Individual team members may perform activities that aren't in line with the organization's mission or objectives. The entire team takes the blame when only one team member deviates from the company's rules. A team may lose its credibility when it does not consistently follow the management's instructions. This can also waste time as certain team members may repeat parts of the project not done properly. To reduce the chances of this happening, it's ideal for the team leads to keep track of each individual's tasks and ensure they match the overall goals and direction.

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5. Communication gaps

The presence of team members with different personalities and communication styles can sometimes lead to delays in communication. For example, teammates with a passive communication style may not interact with other team members, while those with a proactive communication style connect with others and disseminate information quickly. A team leader can use their understanding of different communication styles to decide how to handle information. For instance, they may choose to pass information to a proactive team member when they want instant dissemination of the information to meet project deadlines.

Related: Four Types of Communication (With Examples)

6. Extended project timelines

Interruptions and misunderstandings can impact the way a team performs and the overall project timeline. Every time a team stops and clarifies or resolves a communication gap, it can delay the project. Missed milestone dates and extended project timelines are some of the costliest disadvantages of working as a team, which project managers and team leaders often work hard to avoid.

Team meetings can also impact project timelines. Unnecessary team meetings can lead to lengthy discussions or more meetings being held. Team leaders can choose to use collaborative e-mails instead of calling a meeting to save time, allowing the team to complete project milestones more efficiently.

7. Division within a team

Individuals with similar personalities may associate with one another, which can lead to clusters within a team. It's beneficial for the team leader to carefully and intentionally understand the personality type of each team member. This requires close interaction with each person on the team. It's crucial to assign team members with different personalities tasks to motivate them to learn how to work with one another. This strengthens bonds and enables team members to work together towards a common goal. A unified team is more likely to commit to project execution and completion.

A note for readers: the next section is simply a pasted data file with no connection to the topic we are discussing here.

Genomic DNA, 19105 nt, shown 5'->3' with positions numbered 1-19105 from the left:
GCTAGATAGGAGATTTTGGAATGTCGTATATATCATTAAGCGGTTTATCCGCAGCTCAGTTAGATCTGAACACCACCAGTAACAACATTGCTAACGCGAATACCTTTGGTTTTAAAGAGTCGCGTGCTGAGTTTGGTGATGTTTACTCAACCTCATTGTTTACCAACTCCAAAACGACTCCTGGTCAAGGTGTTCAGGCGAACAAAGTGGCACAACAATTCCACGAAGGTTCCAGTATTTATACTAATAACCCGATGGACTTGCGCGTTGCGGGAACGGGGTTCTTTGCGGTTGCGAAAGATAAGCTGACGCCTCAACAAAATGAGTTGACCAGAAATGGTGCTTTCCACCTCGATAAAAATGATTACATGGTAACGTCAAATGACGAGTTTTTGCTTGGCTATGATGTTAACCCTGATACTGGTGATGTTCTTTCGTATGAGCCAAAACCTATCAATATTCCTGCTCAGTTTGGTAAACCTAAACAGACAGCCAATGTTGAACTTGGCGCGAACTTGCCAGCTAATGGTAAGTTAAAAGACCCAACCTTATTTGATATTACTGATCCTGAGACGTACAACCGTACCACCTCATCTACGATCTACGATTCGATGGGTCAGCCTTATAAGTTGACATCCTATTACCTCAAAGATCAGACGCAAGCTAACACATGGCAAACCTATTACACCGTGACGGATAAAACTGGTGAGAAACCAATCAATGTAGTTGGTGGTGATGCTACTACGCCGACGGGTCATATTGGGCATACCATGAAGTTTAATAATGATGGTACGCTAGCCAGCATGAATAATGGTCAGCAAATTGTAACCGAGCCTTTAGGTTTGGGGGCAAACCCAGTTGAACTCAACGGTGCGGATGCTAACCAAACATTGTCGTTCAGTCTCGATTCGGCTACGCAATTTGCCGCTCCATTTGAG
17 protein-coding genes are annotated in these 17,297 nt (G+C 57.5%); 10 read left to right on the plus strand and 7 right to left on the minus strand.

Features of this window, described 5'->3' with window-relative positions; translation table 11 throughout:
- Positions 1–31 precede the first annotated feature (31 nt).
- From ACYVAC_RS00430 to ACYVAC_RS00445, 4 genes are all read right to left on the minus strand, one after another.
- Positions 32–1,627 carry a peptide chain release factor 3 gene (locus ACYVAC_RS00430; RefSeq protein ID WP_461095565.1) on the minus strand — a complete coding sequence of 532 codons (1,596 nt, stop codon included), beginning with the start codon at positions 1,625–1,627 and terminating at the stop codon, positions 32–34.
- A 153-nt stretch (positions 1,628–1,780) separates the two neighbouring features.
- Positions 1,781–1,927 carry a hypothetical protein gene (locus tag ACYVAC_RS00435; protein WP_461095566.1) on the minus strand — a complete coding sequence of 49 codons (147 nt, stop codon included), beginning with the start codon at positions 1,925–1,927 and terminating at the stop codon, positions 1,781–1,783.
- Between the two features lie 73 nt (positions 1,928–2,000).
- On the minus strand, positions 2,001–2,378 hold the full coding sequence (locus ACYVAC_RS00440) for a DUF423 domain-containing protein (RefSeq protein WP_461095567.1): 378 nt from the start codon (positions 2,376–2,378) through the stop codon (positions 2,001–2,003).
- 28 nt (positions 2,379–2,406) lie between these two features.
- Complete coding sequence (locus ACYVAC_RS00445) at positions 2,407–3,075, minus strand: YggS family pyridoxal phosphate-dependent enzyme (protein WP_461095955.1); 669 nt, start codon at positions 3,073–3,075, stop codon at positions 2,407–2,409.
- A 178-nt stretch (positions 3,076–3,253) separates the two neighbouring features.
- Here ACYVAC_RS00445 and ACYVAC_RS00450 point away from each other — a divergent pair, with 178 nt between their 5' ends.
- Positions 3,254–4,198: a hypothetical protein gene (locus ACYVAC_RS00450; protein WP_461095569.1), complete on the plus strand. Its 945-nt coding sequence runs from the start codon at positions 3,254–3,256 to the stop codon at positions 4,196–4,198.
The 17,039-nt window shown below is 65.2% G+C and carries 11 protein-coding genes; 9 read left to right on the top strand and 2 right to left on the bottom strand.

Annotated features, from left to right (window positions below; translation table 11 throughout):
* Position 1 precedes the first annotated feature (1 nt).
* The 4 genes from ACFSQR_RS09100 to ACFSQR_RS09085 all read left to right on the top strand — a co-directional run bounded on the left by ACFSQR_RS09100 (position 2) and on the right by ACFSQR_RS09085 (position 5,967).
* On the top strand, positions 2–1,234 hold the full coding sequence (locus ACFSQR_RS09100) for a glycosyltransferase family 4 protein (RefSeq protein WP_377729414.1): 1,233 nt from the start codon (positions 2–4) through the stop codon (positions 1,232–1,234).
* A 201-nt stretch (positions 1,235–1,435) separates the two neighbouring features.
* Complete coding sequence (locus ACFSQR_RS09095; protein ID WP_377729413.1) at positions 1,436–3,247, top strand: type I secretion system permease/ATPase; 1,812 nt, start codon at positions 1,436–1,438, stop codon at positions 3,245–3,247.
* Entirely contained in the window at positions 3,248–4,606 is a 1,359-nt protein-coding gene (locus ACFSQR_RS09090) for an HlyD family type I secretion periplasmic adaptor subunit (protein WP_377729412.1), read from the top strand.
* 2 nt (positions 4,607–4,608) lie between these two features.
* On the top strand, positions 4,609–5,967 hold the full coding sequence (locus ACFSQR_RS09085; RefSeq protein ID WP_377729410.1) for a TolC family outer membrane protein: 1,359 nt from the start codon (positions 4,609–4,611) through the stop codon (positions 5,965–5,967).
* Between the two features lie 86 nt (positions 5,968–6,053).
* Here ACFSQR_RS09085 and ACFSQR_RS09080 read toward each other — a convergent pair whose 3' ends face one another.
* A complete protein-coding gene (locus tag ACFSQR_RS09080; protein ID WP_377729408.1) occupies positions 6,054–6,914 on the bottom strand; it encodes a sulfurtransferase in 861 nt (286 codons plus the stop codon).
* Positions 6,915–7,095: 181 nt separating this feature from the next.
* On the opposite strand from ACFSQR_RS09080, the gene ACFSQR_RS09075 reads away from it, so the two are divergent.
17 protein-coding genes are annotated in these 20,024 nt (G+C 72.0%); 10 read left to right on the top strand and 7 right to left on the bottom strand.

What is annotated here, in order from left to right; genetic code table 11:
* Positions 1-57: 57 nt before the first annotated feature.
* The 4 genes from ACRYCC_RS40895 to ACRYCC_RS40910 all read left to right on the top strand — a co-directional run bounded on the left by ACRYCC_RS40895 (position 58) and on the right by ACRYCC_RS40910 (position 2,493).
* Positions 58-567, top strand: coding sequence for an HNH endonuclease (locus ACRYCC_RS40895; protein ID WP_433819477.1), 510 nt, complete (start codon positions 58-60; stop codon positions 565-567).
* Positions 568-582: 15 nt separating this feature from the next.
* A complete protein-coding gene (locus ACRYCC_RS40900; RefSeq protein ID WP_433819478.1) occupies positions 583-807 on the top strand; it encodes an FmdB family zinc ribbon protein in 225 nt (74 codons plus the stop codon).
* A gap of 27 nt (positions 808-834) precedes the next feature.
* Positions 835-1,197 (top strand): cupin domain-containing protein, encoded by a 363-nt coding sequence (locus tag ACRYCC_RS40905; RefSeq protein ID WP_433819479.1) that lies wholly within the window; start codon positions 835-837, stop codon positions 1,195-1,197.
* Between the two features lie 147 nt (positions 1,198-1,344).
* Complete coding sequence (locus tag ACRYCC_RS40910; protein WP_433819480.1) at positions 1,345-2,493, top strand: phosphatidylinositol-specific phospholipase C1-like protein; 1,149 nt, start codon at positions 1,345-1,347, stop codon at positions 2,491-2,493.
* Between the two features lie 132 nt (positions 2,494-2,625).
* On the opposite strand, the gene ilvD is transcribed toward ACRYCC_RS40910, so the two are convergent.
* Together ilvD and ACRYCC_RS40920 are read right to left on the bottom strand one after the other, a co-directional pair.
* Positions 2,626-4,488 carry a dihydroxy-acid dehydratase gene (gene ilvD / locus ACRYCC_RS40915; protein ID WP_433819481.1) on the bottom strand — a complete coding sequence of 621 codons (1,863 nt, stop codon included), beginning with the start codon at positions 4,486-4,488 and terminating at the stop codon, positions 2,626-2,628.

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8. Requires patience and large capital

The initial phase of bringing individuals together is associated with lots of challenges such as conflict of personalities and team members who are not able to achieve set deliverables. The project leader may spend time and funds training and re-training team members to boost their capabilities. The investment of resources can vary depending on the complexity of the tasks, skills, and experience level of each team member. To help leaders save time and reduce the cost of training, it's essential to determine the specific requirements of each team before selecting team members.

9. Uneven responsibilities

Some team members may rely on those who are more productive, efficient, and effective in task completion. This creates unequal levels of responsibility because some team members may feel overworked while others may not add value to the task and can sometimes cause more challenges for other team members.

A team leader can address this issue by pairing team members together so that every member contributes to accomplishing tasks. This allows them to work in pairs and mandates each person to submit tasks for evaluation consistently. Monitoring and tracking what each member contributes to the team is essential for project success and ensures that leaders can divide responsibilities equally. Assigning tasks to suit each team member's strengths can also help with efficiency and fairness.

10. Delays in initiating projects

Individuals in a team have different strengths, skills, education, and experiences relative to a project. Leaders may often decide to train the whole team, even if some team members have the necessary skills. This can have an impact on the pace at which a project commences. To ensure skill levels are more balanced, a team leader can set a list of criteria before recruiting a team so that its members have similar skill sets and levels of experience.